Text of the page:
The global coronavirus pandemic has meant adjusting to a new normal, and for expectant moms, this has meant an increased level of fear for both their health and that of their unborn child.
Pregnancy is already a tough journey, and the additional anxiety may have your mind racing with what-if questions.
With the what-if factor now above and beyond the usual, expectant mothers might find the following resources well placed in easing their fears at this time.
From government-led campaigns to private maternity care providers, here are a number of resources moms-to-be have access to while they wait for their due date.
Mediclinic Baby shared a handy FAQs guide
Mediclinic has provided answers to some of the common questions moms-to-be ask as they wait for their due date, see below:
Am I more likely to get the virus because I'm pregnant?
In general, pregnant women are more susceptible to infections than women who are not pregnant.
While there is still much to learn about this new virus, there is currently no evidence to suggest that pregnant women are at higher risk of becoming infected with the coronavirus than the general population.
If you do contract the disease, it is most likely that you will only experience mild to moderate flu-like symptoms. These include sore throat; fatigue; dry cough and a fever.
However, if you suffer from an underlying condition such as asthma or diabetes, contracting the coronavirus may make you feel more unwell.
What about my unborn baby?
For pregnant women who are infected with the coronavirus, it seems that there is no increased risk of miscarriage or having a baby with abnormalities.
At the moment, there is also no evidence to suggest that a pregnant woman can pass on the virus to her unborn baby.
While there may be a higher risk of your baby being born prematurely, the research on this is not yet conclusive.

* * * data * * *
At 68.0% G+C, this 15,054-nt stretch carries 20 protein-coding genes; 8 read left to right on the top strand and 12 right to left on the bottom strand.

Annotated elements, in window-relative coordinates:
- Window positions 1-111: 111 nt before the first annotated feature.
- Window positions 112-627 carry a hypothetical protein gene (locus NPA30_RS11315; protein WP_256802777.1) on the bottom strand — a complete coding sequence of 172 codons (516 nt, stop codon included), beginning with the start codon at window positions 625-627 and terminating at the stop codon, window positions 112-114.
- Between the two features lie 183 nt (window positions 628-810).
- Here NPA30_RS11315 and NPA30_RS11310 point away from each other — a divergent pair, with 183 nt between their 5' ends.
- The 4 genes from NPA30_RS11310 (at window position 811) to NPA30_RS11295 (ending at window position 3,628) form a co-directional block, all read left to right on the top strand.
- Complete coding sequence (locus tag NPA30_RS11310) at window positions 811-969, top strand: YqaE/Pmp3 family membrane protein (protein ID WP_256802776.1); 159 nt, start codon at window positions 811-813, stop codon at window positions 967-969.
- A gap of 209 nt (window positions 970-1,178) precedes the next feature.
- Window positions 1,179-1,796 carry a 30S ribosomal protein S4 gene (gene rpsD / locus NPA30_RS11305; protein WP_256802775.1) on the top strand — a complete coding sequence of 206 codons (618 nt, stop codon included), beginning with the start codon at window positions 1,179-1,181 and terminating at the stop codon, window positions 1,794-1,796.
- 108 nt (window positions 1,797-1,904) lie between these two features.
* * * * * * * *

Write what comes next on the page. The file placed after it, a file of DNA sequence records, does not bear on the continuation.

How can I protect myself against becoming infected with the virus?
Personal hygiene, especially handwashing, is the most effective way of preventing infection. Wash your hands regularly with soap and water or alcohol gel where there is no soap and water.
Try to ensure that there is always 1.5m of physical distance between you and the next person to avoid breathing in any respiratory droplets that are expelled through coughing or sneezing.
Try to avoid closed or crowded spaces where there is limited airflow. Drinking enough fluids, eating a healthy diet and getting enough rest will aid your immunity against infection.
What should I do if I think I have been exposed to the virus or may have it?
If you think you have been in contact with someone who has COVID-19 or suspect that you may have it, because you've developed symptoms, it is important that you do not simply visit your doctor's rooms as this may spread the infection.
Rather call your doctor or the Mediclinic COVID-19 hotline on 0860 24 00 24 and discuss your symptoms and concerns.
They will provide advice on whether you should be tested or assessed by your doctor. You should also self-isolate for 14 days or until the results are confirmed.
What if I test positive?
If your symptoms are mild, you will be advised to stay at home to recover. If your symptoms are severe, you may have to be treated in hospital.
What should I do if I am worried about my baby during self-isolation?
To avoid the risk of infecting others, it is not advisable to visit your doctor or health facility unless it is clinically necessary, you should rather call your doctor or health facility for advice.
If you are advised to go to a hospital, then you should inform the hospital prior to admission that you have tested positive for the virus or suspect that you may be infected with the virus.